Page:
Comparison of dual-head coincidence gamma camera FDG imaging with FDG PET in detection of breast cancer and axillary lymph node metastasis

Kenji Yutani, Mitsuaki Tatsumi, Eiichi Shiba, Hideo Kusuoka, Tsunehiko Nishimura

Research output: Contribution to journalArticle

Abstract

Dual-head coincidence gamma camera 18F-fluorodeoxyglucose (FDG) imaging was compared with FDG PET in the detection of breast cancer and axillary lymph node metastasis. Methods: Both coincidence gamma camera FDG imaging and FDG PET were performed in a cylindrical phantom containing spheres of different sizes and activity ratios (5:1, 10:1 and 15:1) and in 30 women (age range 32-78 y) with suspected breast cancer. Biopsies or mastectomies were performed in all patients. Images were visually assessed, and the count ratio between tumor and normal tissue (T/N ratio) was calculated. Results: In the phantom studies, coincidence gamma camera imaging visualized the smallest sphere (1.0 cm) at a ratio of 15:1 but not at ratios of 5:1 and 10:1. Coincidence gamma camera imaging visualized the other spheres (≥1.3 cm) at all ratios. PET visualized all spheres at all ratios. In the clinical studies, 22 of 26 breast carcinomas detected by PET were also detected by coincidence gamma camera imaging. Coincidence gamma camera imaging detected all of the carcinomas ≥2 cm in diameter (n = 10) and 12 of 16 carcinomas <2 cm. In breast carcinomas detected by both PET and coincidence gamma camera imaging, the T/N ratio in non-attenuation-corrected PET (7.12 ± 7.13) was significantly higher than in coincidence gamma camera imaging (2.90 ± 1.47, P < 0.005). Four of 8 axillary lymph node metastases detected by PET were detected by coincidence gamma camera imaging. Of 9 axillary lymph node metastases <1.0 cm in diameter, 7 and 3 were detected by PET and coincidence gamma camera imaging, respectively. Conclusion: Coincidence gamma camera imaging is useful in detecting breast carcinoma ≥2 cm in diameter but is not reliable for breast carcinoma <2 cm in diameter. Coincidence gamma camera imaging may be useless or even dangerous in the detection of axillary lymph node metastasis.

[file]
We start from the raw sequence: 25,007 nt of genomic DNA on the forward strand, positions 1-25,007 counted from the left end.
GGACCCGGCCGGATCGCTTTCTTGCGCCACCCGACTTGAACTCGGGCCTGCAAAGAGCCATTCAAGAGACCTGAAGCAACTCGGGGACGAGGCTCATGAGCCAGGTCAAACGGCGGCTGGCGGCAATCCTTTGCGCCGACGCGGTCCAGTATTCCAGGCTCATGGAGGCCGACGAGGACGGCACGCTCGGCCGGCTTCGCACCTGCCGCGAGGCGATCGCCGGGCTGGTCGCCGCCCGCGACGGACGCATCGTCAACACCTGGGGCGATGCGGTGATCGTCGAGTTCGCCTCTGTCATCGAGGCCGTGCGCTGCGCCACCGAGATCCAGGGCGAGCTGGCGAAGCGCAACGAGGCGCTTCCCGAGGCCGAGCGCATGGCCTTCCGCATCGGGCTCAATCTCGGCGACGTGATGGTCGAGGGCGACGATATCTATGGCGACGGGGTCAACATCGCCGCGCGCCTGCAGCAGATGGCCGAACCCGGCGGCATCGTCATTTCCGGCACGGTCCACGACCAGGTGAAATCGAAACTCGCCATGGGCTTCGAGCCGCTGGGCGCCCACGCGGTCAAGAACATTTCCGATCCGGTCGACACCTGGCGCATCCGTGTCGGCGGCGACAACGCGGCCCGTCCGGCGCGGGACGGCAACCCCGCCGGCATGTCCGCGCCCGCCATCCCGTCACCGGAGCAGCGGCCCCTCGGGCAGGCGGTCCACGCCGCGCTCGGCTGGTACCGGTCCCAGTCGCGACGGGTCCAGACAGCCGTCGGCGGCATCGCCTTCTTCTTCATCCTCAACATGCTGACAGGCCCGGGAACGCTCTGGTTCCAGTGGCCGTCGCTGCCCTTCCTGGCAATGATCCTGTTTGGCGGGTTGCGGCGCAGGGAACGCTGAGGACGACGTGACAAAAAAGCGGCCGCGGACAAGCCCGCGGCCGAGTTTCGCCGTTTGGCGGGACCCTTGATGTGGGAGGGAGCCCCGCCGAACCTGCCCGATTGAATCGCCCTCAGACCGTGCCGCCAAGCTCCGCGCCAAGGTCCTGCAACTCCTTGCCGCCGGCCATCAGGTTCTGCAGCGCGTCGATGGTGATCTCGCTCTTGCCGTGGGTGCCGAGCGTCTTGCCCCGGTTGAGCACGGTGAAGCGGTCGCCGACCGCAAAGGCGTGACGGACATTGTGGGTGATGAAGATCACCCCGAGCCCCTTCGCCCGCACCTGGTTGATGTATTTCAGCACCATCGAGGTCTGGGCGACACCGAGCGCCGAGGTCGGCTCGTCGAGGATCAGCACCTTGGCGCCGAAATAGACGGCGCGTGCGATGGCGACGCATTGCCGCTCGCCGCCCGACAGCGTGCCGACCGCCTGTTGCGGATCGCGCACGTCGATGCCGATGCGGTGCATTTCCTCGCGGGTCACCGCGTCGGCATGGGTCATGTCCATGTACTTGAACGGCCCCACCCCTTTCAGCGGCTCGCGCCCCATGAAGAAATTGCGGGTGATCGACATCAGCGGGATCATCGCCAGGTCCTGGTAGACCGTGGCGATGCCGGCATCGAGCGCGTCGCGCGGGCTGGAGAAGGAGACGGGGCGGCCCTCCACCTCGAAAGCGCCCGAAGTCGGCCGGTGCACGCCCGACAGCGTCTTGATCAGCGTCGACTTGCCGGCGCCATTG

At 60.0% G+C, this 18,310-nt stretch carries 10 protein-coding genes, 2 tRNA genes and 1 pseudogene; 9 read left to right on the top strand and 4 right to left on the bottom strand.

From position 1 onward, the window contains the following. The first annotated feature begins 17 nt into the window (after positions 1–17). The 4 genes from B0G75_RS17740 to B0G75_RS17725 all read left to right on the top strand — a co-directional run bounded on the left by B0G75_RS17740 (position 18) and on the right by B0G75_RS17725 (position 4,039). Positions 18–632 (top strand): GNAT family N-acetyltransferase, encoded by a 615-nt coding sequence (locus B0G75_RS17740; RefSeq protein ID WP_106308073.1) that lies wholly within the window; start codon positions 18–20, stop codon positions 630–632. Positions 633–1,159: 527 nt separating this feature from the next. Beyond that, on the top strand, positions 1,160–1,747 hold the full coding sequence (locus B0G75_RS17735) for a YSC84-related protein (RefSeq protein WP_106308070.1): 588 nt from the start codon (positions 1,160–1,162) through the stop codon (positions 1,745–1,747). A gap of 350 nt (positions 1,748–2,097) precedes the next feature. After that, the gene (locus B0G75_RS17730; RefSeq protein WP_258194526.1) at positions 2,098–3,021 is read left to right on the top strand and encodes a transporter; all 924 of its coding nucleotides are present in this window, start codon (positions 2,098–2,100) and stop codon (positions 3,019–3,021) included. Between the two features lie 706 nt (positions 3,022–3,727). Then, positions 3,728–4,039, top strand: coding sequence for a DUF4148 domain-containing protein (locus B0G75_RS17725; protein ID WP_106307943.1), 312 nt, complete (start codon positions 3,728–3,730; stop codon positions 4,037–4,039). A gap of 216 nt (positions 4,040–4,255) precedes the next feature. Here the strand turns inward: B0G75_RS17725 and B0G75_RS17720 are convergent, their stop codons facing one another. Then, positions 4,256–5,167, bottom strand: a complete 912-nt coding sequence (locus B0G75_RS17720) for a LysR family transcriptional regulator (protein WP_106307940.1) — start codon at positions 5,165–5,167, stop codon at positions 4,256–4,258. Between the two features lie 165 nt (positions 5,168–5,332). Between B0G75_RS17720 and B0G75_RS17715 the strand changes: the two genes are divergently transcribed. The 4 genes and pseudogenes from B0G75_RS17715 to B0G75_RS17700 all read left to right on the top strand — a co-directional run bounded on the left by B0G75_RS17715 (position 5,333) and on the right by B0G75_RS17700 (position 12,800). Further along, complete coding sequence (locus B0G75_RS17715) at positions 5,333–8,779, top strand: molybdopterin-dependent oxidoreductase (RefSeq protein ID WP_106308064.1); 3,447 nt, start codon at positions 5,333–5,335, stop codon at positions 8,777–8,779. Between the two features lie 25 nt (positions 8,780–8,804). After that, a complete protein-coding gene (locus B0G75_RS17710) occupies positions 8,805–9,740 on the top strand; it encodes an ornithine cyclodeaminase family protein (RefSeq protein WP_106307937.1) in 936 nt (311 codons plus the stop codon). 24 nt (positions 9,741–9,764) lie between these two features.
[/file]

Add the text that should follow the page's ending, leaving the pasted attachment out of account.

Original languageEnglish (US)
Pages (from-to)1003-1008
Number of pages6
JournalJournal of Nuclear Medicine
Volume40
Issue number6
StatePublished - Jun 1 1999

Keywords

  • Axillary lymph node metastasis
  • Breast cancer
  • Dual-head coincidence imaging
  • Fluorodeoxyglucose
  • PET

ASJC Scopus subject areas

  • Radiology Nuclear Medicine and imaging

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